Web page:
No matter what role you’re in or where you are in your career, you’ve likely experienced the impact of change. With change can come feelings of uncertainty, which can trigger all sorts of emotional reactions: excitement, anticipation for the future, worry or angst, perhaps feeling overwhelmed, or maybe even all the above. The good news is you’re not alone - we’ve all experienced uncertainty.
What if you could influence how you navigate change by shifting your mindset? Three brave and talented women at Ecolab share their own personal learnings and journeys around navigating change and uncertainty throughout their careers. We hope you will see yourself in some of their stories and that their experience can influence how you think about mindset.
Q: What have you learned about yourself through changes in your career, and what insights and advice do you have for people navigating uncharted territory?
A: Iza Coelho, HR Director, Global Industrial: I have two principals on how I approach change: The first one is that I really look at change as an opportunity. The second one is that I look at change as a chance to ask, “How can I help?” Looking at change as an opportunity will lead to development. Will you learn something new that you didn’t know before, like a new technology, skill, or perspective? Perhaps you will meet people that you didn’t know before that you can learn from and build connections with that will last for many years to come. Something good is going to come out of that change and internal journey. You will feel vulnerable because you’re not going to have all the answers to all the questions, but it’s OK! You will learn and feel more comfortable as you go. The second piece is that I always want to be a part of the journey – I don’t want to stay behind – so for me it’s all about asking how can I help. How can my experience and my expertise help the organization, my team and the people around me go through a transformation?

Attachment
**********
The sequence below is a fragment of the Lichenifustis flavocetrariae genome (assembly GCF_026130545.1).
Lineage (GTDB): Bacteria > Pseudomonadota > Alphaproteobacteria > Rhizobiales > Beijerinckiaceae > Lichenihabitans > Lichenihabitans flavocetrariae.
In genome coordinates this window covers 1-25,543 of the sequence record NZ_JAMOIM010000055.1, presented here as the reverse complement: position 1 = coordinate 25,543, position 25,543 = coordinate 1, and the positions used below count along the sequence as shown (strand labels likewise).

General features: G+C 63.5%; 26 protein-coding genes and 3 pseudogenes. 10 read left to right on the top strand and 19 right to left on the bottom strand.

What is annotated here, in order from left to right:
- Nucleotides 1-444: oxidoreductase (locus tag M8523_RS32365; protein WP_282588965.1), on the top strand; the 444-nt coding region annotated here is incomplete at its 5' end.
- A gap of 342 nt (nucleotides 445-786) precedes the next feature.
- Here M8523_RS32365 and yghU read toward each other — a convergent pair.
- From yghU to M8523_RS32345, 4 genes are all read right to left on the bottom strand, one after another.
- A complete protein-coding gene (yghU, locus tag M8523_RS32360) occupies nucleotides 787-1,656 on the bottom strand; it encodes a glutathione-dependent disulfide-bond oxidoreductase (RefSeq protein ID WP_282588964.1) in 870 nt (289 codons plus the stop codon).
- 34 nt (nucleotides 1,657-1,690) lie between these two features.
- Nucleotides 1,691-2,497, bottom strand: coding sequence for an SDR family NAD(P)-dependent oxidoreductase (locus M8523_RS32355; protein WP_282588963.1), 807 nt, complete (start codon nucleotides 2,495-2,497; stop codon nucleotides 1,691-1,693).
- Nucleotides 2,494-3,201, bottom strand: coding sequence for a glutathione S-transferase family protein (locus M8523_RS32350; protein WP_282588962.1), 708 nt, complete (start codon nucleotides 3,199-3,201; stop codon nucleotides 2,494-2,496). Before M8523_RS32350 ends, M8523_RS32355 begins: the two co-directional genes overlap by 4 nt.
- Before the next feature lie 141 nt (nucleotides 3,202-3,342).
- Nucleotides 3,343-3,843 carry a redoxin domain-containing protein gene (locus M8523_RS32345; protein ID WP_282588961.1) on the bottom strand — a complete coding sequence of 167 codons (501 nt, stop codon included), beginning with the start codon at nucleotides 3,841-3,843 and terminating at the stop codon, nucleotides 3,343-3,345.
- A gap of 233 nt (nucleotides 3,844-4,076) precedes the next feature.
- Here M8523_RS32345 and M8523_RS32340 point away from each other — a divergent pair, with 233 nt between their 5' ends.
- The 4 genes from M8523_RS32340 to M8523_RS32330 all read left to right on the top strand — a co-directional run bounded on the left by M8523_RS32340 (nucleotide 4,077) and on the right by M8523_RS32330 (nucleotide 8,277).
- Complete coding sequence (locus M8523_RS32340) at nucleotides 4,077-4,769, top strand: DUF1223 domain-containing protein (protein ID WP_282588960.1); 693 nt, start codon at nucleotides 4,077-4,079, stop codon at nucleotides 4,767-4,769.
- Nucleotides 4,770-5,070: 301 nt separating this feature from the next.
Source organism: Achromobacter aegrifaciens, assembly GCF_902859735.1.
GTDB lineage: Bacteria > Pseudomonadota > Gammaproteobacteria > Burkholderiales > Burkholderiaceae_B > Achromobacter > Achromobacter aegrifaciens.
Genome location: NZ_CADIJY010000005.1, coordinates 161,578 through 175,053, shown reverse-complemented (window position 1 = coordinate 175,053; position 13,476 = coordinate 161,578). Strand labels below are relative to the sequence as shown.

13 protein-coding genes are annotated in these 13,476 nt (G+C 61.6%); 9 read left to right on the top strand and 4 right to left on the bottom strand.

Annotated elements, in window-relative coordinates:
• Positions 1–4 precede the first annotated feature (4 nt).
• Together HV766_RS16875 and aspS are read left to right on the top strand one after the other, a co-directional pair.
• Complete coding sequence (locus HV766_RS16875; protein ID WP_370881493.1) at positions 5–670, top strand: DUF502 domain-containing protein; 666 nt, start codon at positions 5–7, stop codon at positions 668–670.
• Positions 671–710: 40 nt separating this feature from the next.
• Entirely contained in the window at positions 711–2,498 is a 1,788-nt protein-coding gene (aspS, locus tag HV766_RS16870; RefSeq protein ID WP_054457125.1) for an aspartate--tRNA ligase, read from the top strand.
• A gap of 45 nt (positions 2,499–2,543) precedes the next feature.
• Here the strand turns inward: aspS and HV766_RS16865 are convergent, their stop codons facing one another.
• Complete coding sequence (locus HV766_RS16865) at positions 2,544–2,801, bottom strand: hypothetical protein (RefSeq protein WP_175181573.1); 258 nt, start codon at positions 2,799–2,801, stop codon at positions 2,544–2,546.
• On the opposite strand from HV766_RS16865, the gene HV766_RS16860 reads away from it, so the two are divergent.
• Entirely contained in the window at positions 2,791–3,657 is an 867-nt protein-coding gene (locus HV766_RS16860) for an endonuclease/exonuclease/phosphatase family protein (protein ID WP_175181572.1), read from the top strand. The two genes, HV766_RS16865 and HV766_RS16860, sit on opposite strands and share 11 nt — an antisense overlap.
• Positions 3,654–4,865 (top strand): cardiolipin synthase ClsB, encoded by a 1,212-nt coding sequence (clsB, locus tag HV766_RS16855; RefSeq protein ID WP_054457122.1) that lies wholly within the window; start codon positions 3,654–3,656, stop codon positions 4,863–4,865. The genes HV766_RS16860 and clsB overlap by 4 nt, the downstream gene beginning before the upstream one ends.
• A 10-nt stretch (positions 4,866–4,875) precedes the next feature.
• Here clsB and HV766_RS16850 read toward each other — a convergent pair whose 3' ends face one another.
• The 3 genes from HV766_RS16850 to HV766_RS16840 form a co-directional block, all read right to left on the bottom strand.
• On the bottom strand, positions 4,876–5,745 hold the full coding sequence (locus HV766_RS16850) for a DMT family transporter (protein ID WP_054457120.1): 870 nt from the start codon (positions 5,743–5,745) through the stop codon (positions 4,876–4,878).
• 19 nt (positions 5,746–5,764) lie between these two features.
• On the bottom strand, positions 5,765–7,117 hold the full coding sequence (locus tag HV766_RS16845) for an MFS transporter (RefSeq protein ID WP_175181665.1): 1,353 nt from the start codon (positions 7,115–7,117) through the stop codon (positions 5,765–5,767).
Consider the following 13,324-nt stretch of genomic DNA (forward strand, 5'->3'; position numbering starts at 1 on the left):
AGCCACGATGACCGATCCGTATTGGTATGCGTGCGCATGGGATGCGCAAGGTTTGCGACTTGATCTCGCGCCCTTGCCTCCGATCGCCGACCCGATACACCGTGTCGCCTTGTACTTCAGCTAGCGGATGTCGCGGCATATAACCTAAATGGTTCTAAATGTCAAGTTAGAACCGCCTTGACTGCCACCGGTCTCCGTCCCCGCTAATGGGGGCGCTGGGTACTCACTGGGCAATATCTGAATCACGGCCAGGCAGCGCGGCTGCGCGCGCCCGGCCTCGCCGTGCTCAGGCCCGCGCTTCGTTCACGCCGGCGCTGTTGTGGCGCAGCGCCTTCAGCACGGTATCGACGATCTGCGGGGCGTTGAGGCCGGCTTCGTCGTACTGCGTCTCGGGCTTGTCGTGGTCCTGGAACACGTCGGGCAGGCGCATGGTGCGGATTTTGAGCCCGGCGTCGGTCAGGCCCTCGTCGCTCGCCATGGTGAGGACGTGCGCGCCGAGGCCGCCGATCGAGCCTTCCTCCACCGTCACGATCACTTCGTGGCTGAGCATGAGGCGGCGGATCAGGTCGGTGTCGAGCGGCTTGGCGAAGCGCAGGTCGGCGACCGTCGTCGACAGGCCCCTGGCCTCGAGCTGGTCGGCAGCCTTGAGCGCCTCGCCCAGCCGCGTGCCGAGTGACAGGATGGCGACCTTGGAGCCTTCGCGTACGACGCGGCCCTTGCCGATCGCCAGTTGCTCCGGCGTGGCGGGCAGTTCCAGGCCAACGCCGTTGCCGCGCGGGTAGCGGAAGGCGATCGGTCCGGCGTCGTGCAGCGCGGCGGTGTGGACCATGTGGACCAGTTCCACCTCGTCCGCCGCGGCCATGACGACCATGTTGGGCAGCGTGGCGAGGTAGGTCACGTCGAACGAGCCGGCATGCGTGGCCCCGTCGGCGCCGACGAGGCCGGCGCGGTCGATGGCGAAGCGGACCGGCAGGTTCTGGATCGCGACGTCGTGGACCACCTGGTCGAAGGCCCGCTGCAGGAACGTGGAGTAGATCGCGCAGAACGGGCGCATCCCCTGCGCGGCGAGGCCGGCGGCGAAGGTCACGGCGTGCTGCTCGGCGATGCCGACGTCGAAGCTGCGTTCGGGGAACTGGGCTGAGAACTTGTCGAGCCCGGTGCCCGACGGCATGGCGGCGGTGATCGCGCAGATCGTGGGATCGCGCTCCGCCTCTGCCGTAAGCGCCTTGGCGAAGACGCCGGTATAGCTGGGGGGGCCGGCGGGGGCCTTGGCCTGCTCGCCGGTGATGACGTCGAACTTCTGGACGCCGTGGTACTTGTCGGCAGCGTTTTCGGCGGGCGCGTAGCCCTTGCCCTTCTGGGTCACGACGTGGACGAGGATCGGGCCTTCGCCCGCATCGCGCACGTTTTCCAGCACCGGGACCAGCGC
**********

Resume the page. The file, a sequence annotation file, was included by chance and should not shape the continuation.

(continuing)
Q: Tell us about the challenges that you’ve faced throughout your career. How have those challenges and experiences shaped the way you face uncertainty today?
A: Sade Lawrence, HR Manager, Global Talent: Earlier in my career I had an opportunity to move into a role which was highly visible and highly coveted, and I approached it with a very narrow definition of what success looked like. I felt like I had to be perfect all the time, have all the answers, and always feel like I had it together. That created an incredibly stifling environment and even more stress on what was already stressful and new for me. In processing that experience, I walked away feeling like I left so much on the table both in terms of what I could have learned and the relationships I could have built.